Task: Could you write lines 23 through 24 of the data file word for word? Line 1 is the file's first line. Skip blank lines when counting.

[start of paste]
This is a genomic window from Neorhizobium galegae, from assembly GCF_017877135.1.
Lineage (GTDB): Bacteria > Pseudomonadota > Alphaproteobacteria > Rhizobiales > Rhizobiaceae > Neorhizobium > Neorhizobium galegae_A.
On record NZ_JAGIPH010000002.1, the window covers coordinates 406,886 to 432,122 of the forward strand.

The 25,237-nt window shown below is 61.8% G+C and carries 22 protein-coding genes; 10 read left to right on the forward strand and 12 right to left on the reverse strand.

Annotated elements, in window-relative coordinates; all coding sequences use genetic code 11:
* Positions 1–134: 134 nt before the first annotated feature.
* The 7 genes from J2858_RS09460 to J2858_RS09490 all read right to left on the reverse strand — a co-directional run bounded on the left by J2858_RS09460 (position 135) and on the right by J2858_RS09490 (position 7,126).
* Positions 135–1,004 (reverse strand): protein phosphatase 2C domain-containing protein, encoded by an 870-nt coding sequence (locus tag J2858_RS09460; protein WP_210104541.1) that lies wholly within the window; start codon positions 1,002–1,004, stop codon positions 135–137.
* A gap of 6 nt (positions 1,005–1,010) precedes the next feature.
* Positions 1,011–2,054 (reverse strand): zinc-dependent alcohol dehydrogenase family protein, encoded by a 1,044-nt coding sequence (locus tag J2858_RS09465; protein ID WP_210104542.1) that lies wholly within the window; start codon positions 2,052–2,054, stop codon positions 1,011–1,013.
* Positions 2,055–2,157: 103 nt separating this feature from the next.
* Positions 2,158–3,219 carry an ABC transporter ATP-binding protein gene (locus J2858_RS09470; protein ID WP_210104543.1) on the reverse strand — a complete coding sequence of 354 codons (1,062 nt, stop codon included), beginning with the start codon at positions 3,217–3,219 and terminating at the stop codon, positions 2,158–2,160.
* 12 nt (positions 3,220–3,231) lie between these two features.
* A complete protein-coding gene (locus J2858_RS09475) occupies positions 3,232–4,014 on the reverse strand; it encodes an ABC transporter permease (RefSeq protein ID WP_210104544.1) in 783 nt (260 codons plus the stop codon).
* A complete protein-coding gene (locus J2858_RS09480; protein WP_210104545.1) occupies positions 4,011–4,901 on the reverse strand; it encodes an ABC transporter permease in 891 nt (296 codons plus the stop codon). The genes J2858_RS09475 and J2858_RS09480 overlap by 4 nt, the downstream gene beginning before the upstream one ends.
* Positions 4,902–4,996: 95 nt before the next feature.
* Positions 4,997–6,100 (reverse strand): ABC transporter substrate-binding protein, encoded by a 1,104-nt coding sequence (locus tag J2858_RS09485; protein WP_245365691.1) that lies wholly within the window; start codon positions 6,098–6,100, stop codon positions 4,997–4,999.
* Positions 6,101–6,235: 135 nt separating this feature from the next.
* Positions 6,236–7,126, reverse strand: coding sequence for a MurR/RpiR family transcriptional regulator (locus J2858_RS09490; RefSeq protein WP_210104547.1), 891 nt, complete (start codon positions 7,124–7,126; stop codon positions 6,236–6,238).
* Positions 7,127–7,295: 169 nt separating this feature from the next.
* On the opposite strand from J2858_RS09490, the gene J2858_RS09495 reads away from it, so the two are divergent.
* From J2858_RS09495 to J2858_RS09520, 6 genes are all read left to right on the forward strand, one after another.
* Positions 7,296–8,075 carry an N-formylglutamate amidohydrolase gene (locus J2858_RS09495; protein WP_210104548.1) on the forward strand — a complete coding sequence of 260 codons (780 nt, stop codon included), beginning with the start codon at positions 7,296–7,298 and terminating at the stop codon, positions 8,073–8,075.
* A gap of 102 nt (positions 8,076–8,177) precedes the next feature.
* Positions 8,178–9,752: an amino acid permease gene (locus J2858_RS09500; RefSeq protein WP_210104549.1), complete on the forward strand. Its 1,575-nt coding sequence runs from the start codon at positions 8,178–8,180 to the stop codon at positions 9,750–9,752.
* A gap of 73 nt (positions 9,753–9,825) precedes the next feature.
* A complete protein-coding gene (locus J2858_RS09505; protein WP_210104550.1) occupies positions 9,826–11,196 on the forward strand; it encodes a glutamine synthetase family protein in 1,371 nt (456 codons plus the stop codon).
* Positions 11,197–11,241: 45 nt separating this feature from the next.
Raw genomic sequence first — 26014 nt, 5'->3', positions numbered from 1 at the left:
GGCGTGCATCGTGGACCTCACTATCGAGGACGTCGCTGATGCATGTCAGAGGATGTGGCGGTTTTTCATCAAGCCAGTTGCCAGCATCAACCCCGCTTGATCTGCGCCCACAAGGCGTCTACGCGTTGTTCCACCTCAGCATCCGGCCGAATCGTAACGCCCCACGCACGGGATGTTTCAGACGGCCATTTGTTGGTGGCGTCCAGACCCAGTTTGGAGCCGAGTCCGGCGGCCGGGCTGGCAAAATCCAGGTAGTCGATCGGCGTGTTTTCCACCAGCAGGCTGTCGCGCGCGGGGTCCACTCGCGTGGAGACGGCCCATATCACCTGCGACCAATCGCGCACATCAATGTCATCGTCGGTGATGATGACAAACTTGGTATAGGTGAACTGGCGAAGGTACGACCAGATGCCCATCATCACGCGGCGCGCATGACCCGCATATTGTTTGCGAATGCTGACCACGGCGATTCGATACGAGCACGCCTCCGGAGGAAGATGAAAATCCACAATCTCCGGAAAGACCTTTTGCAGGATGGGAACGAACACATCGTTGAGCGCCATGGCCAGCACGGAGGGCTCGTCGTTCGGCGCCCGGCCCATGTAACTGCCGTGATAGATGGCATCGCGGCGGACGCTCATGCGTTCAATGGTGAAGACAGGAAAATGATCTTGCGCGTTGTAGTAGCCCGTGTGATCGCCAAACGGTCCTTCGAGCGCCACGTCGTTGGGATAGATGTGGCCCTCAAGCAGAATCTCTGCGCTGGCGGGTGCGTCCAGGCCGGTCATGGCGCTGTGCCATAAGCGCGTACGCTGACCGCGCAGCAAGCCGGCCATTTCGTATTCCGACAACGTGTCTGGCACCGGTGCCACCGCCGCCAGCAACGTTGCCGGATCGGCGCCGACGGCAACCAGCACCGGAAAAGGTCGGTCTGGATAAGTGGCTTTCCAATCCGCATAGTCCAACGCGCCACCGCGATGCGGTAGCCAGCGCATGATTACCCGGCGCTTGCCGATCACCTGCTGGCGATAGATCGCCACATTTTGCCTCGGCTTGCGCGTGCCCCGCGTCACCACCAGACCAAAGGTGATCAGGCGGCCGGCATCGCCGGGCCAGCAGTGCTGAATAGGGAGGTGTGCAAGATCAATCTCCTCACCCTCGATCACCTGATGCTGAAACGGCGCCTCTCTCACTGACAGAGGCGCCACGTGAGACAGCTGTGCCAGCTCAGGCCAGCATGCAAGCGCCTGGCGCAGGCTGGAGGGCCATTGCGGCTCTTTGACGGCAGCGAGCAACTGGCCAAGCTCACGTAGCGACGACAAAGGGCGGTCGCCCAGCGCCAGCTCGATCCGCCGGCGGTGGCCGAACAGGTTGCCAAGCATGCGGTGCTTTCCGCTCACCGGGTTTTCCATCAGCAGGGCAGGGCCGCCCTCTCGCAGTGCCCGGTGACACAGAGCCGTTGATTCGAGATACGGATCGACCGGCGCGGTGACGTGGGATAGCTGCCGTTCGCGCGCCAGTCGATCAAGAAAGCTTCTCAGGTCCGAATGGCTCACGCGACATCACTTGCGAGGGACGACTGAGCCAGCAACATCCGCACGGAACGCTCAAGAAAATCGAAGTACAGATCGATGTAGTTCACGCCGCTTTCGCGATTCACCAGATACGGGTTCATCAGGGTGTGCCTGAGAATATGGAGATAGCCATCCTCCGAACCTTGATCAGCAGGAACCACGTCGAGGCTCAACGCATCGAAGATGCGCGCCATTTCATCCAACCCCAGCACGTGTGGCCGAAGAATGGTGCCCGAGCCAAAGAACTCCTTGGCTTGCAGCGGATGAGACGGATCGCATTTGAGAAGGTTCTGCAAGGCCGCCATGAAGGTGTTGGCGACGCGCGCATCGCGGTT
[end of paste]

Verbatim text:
* Positions 7,296–8,075 carry an N-formylglutamate amidohydrolase gene (locus J2858_RS09495; protein WP_210104548.1) on the forward strand — a complete coding sequence of 260 codons (780 nt, stop codon included), beginning with the start codon at positions 7,296–7,298 and terminating at the stop codon, positions 8,073–8,075.
* A gap of 102 nt (positions 8,076–8,177) precedes the next feature.